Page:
Sources: In a rare move, EPRDF postpones its Congress to 2018

The ruling party EPRDF (Ethiopian peoples’ Revolutionary Democratic Front) postponed its Congress to 2018. The respective Congresses of the four member parties will be delayed likewise.

According to a senior official of the EPRDF speaking to HornAffairs, there is “a consensus to delay the next Congress” which should have taken place in September 2017.

Another senior official confirmed the delay and indicated, the Congress will likely take place in February or March 2018.

The two officials spoke to HornAffairs on condition of anonymity since the party have not announced the matter yet.

Photo - PM Hailemariam Desalegn (right) and DPM Demeke Mekonen (left) at EPRDF Congress, Mekelle city, August 2015 [Image credit: Awramba times]
Photo – PM Hailemariam Desalegn (right) and DPM Demeke Mekonen (left) at EPRDF Congress, Mekelle city, August 2015 [Credit: Awramba times]

It is not clear whether the decision to postpone was formally approved by the 180 member EPRDF Council which is primarily responsible for organising the Congress.

The bylaw of the party stipulate the Congress shall convene every two and two-and-half years and allows for a one time six months extension. However, the party rarely waited that long to convene the Congress.

The EPRDF Congress have been regularly held exactly every two years in the months of August – September for the past two decades.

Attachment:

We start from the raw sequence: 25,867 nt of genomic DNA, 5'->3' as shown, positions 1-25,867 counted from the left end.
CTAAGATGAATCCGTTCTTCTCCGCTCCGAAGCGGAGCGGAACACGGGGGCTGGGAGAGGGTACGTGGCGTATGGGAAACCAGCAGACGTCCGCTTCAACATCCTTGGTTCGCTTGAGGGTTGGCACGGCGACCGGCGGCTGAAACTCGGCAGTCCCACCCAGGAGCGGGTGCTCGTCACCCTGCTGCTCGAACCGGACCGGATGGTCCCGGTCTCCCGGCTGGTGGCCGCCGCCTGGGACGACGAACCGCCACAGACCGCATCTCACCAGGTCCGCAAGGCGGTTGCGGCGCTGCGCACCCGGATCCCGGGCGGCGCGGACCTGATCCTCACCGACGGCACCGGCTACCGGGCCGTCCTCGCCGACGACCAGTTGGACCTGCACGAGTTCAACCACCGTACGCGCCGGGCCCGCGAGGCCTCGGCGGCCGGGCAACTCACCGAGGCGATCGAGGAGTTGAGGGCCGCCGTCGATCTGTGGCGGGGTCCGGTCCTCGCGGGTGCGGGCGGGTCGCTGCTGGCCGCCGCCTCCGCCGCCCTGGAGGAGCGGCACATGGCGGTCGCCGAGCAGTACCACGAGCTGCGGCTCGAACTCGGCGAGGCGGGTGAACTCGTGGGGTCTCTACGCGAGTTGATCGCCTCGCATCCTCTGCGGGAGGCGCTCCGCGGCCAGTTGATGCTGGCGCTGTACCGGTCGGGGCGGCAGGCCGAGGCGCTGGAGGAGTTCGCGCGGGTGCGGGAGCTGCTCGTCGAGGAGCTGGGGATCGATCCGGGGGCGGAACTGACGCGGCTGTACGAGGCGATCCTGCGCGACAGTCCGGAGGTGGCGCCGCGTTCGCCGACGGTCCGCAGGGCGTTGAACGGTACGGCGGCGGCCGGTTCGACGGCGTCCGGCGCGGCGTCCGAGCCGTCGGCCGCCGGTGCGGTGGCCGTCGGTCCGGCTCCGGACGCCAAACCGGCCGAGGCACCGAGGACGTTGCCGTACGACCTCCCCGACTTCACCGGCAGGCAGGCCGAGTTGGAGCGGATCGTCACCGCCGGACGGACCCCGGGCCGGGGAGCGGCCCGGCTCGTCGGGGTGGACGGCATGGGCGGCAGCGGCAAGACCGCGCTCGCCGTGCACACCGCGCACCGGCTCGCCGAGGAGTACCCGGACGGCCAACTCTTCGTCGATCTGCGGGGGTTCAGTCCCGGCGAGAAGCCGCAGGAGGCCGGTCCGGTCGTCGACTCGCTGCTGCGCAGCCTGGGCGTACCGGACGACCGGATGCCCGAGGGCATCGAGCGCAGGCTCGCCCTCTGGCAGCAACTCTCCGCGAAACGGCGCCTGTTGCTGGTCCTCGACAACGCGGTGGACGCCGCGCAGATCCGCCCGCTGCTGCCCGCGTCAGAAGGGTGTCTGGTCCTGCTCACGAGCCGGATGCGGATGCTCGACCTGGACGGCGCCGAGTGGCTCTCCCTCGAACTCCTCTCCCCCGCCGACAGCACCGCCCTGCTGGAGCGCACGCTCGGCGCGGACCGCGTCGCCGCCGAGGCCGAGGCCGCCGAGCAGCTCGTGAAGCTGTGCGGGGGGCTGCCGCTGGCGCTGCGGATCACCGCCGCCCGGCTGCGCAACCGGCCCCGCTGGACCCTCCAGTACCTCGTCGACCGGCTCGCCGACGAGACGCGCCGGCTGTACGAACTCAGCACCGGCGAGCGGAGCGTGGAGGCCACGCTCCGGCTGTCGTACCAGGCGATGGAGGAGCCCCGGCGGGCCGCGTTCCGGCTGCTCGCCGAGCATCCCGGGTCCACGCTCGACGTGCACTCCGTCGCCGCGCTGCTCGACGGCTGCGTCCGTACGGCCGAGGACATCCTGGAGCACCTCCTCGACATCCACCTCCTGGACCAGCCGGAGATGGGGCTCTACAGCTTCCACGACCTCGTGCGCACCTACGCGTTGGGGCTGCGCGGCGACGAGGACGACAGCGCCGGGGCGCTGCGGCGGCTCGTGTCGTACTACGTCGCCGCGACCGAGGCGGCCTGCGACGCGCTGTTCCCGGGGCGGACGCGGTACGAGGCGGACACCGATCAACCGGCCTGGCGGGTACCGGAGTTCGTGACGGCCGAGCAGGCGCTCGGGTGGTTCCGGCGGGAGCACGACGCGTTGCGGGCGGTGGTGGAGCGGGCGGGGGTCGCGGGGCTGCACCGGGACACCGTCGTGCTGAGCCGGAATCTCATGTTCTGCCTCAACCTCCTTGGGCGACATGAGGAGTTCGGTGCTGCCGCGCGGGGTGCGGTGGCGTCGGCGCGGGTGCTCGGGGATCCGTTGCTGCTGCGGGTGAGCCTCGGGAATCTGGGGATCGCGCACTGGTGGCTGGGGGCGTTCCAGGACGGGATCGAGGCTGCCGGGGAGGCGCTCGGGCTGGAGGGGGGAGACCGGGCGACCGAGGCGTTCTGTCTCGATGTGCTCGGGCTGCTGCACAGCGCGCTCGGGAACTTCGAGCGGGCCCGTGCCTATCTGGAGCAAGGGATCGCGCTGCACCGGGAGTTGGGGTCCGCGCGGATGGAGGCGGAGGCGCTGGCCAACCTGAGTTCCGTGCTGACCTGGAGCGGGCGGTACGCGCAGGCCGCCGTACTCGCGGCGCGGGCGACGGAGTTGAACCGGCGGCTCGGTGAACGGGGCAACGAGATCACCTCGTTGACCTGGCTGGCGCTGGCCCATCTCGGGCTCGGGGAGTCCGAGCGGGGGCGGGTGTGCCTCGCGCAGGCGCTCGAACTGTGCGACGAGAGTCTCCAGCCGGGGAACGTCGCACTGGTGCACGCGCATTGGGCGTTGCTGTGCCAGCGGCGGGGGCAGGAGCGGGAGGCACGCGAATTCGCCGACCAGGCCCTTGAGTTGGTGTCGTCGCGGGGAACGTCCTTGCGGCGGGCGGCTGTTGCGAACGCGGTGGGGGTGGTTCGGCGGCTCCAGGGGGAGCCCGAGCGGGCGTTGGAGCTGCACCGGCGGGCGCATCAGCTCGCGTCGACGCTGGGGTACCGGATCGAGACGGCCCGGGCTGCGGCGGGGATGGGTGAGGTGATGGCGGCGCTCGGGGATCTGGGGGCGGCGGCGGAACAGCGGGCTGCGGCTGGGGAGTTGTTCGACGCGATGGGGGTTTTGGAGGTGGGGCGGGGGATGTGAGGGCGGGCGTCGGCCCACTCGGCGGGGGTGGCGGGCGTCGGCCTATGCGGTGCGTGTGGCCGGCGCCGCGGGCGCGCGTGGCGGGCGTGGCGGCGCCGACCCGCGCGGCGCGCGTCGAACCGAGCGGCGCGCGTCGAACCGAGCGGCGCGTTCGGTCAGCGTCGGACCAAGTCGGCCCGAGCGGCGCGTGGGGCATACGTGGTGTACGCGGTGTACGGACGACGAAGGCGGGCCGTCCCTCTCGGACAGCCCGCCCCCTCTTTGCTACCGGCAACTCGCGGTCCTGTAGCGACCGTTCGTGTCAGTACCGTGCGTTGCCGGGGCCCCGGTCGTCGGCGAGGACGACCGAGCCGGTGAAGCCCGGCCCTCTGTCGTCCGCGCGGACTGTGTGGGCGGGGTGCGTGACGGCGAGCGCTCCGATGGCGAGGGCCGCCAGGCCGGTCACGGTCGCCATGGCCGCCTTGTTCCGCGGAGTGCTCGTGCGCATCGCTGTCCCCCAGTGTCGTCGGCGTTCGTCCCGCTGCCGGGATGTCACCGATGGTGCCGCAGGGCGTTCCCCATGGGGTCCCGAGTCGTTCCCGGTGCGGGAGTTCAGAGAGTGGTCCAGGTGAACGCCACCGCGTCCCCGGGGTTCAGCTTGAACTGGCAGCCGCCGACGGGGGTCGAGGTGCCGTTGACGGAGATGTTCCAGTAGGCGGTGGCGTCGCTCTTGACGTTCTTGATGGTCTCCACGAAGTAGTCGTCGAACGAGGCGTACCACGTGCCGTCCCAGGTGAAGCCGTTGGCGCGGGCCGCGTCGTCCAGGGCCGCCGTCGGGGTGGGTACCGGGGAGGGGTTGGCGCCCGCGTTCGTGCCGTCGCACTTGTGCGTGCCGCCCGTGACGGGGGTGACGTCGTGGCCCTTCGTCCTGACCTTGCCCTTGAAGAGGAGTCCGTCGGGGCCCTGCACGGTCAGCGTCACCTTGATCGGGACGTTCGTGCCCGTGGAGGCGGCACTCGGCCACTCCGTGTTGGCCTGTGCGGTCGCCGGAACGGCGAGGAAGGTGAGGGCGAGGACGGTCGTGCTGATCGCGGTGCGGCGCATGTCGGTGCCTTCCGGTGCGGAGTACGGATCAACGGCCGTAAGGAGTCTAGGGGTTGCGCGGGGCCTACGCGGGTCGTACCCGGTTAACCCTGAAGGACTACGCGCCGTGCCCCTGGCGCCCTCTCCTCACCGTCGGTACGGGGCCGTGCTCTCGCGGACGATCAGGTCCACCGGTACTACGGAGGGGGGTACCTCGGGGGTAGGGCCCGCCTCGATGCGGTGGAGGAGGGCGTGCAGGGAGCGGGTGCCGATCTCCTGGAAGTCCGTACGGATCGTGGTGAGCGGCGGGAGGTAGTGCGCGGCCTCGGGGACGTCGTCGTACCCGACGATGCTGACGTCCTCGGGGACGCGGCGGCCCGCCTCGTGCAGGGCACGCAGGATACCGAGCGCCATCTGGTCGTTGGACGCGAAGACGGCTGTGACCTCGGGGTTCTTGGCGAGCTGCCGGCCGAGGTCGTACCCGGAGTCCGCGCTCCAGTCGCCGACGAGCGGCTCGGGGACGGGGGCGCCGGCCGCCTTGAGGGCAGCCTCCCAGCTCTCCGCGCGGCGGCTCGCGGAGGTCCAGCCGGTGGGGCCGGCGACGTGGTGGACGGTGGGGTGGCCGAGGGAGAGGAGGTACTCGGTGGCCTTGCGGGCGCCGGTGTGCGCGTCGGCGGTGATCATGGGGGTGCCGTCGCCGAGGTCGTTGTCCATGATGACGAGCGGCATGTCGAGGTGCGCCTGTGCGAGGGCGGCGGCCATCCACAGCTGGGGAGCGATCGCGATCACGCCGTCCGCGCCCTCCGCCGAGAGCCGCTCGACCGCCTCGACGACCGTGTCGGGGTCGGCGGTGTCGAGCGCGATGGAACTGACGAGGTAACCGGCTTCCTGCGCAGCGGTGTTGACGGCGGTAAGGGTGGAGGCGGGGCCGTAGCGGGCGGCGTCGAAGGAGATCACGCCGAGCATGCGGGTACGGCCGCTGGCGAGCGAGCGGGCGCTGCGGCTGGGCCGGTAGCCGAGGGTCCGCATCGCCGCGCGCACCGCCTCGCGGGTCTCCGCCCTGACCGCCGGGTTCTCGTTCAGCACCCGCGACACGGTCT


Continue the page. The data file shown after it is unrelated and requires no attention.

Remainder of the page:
The only time the party skipped that tradition was in 2012, when the chairperson Meles Zenawi suddenly passed away. That Congress eventually took place in March 2013. Yet, the subsequent Congress was held in August 2015.

The next Congress will be the second one to be delayed in recent memory.

Party officials told HornAffairs that the delay is needed to exhaustively complete the “deep reform” process without being distracted by pre – Congress works.

The EPRDF Congress is attended by about a thousand delegates representing the four member parties of the EPRDF.

While the EPRDF Congress is mostly ceremonial, it is preceded by the Congresses of the member parties where the leadership of the respective parties are selected. The EPRDF Council and Excutive Committee are delegated by the corresponding organs of each member parties.

The ruling party is evidently wary of the scale of consensus within the leadership and with the lower level officials.

The preparatory works of the party Congresses, including the selection of the attendees, is carefully conducted and most issues are determined in advance. However, even in normal times, surprises are not uncommon.

In 2015, the Congress of TPLF/EPRDF took five days and half, as the debate couldn’t be concluded in two days as planned.

There is a high liklihood of similar power struggle and display of discontent if the Congresses of the EPRDF and the member parties were to be held today.


Daniel Berhane

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